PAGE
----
For Your Garden

Winter Plants To Grow At Home – Part 2 

As winter approaches, we picture markets flooded with fresh vegetables. So, in part 2 of this blog story, we would like to give you ideas on some seasonal veggies.

Speaking of vegetables, winter is a great season for you to set up a vegetable garden in your home. In this age of chemically-tampered vegetables, growing your own food is healthy and environment friendly. Growing winter vegetables in your home does not require much so it is quite easy even for an amateur gardener to start a vegetable patch. 


Take a quick trip to the nursery and you can find a few tomato saplings to bring home. You need nutrient-rich soil that drains well. You may also need a good deep planter or a grow bag. Pick a spot that gets good sunlight throughout the day, as tomato plants need about 8 hours of sunlight daily. Simply plant the sapling in the soil, about 6 inches deep and water as needed. As tomato plants give tomatoes during the winter months, you need to start planting as soon as the heavy rains of monsoon season are over. You may see small yellow flowers appear. It would be ideal to pinch off the first batch of flowers for the plant to grow better and bigger. Once you see tomatoes appear, keep a check every day for pests, insects or bees. Once the tomatoes are nicely red and ripe, you can harvest them. You can use some of those tomatoes to extract seeds to grow another sapling. 

Green peas 

There is a reason why green peas appear so fresh during winter. It is very easy to grow green peas at home, provided you have a trellis or something similar for the green pea vine to climb on. Buy some green peas and pull out the mature peas. Prepare a planter of soil mixed with coco peat and fertiliser. If you can get your hands on some natural manure, it would be ideal. Place the peas directly into the soil, pushing them about 8 inches in. The soil should be a well-draining one and the pot should be placed where the plant will get moderate sun. As peas require just some amount of sunlight, too much sun can burn the plant as they are very fragile. Therefore, the placement has to be such that the plant gets good sun during the morning but is in shade during afternoons. Planting and harvesting take about three months, so it is ideal to plant the seed sometime in September or October to get good produce by December.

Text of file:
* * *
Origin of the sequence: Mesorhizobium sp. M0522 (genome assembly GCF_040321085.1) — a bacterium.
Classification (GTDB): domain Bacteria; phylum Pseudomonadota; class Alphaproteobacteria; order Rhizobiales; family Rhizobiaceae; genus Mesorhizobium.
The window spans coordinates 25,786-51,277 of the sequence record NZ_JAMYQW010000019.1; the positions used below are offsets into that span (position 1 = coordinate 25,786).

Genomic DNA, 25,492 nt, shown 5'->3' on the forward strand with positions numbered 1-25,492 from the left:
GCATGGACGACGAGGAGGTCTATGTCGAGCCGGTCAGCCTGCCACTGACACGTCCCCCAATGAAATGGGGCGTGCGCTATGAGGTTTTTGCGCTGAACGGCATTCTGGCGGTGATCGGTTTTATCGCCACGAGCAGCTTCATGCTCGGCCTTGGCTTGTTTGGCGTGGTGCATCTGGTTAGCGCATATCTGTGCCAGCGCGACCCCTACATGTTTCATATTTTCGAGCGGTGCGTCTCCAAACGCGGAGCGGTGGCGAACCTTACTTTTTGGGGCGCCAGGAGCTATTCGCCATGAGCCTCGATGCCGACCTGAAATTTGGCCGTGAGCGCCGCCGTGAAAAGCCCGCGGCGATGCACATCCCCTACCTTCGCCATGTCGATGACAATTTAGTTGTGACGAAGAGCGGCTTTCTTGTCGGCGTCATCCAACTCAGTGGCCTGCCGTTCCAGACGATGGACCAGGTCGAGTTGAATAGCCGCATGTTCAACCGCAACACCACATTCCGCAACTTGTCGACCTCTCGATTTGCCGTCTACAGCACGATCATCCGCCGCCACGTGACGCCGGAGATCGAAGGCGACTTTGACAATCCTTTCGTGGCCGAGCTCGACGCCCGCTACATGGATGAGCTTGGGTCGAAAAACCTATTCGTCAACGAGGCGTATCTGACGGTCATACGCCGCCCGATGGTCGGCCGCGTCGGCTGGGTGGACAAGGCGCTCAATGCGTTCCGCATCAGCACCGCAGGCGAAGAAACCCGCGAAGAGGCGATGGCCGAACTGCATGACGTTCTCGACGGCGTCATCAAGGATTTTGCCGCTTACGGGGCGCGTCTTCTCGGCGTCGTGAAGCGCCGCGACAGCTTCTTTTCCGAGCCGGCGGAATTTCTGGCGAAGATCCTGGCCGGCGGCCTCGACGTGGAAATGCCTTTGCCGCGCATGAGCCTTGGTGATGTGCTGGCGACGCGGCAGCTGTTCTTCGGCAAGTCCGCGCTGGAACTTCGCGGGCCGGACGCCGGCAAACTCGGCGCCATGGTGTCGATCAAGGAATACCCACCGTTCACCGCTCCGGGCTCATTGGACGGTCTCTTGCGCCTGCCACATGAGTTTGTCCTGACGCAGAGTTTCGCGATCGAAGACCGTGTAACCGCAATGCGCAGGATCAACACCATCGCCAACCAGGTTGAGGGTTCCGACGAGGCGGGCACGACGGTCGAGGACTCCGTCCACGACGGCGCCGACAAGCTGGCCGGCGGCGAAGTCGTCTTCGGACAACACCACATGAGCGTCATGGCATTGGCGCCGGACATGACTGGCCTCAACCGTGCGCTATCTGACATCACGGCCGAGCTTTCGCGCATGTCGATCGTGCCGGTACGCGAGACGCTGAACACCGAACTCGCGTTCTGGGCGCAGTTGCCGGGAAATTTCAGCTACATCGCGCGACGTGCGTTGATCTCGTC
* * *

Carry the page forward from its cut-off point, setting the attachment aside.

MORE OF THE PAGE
Most leafy vegetables tend to lose their nutrients if they are not consumed immediately after they are plucked. That is why store-bought leafy vegetables are actually no good most of the time. Spinach is one nutritious vegetable that is not just easy to grow at home, but also very simple. Just buy the seeds and sow them. Water consistently and you can easily cut crisp fresh spinach leaves during winter. With moderate sunlight and medium to shallow planters, spinach is a great addition to your vegetable kitchen garden.  


A flavourful vegetable that can be consumed raw or cooked in a variety of dishes – Indian, Chinese or Continental, capsicum, is one of the most versatile vegetables. It also does not take a lot of effort and one plant produces a good number of capsicums. Buy a few capsicums from the market and cut out the pieces. Sow the seeds deep in potting soil mixed with natural fertiliser and coco peat. Capsicum needs moderate sunlight and water it when needed. If the seeds are sown in September-October months, you will be able to harvest about half a kilo of good fresh capsicum by end of December. You can also buy the coloured variety of capsicum in red, yellow and orange and sow the seeds similarly. 


A relatively new concept in India, microgreens are for those people who are partial of salads or are into Ayurvedic style of cooking. Microgreen basically means cutting off the plant just one month after germination. The sapling could be eaten raw or be used in salad or sprinkled over curries for flavour. Microgreens need to be eaten fresh, so it is advised to grow them at home. They are very easy to grow. You can buy seeds like lettuce, spinach, fenugreek, radish, coriander, beetroot etc and sow them in shallow containers filled with potting soil mixed with coco peat. Sprinkle water over them as needed and place them where there is moderate to low sunlight. You will see tiny saplings germinate within a month. Use scissors to cut them off, wash them and use them as required. Herbs like basil, mint, coriander, oregano etc. can be easily grown during winter and provide a great texture and flavour to your everyday meal. 

As winter sets in, make sure your food is freshly plucked from your own kitchen garden. Trust me, along with great taste, you will feel an amazing sense of accomplishment. 

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